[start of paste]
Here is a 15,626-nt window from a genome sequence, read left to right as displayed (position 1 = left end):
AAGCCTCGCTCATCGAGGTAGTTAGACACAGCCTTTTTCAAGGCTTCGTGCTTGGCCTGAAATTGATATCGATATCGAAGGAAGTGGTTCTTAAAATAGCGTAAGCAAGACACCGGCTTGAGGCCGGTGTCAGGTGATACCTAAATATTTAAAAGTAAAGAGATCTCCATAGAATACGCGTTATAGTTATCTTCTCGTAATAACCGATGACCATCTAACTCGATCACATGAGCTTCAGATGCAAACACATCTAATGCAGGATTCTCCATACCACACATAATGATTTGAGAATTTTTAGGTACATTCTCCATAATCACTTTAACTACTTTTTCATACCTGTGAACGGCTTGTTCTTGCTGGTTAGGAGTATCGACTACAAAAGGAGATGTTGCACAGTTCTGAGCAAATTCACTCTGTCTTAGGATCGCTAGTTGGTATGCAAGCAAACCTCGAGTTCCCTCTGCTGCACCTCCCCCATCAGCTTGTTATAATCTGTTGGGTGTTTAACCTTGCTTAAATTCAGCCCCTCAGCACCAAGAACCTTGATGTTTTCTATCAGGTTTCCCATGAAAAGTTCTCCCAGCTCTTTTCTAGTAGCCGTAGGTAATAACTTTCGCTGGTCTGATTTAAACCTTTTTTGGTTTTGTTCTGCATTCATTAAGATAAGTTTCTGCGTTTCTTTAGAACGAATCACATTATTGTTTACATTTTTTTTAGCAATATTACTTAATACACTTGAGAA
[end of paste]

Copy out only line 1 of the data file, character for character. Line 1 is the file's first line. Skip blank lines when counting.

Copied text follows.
Here is a 15,626-nt window from a genome sequence, read left to right as displayed (position 1 = left end):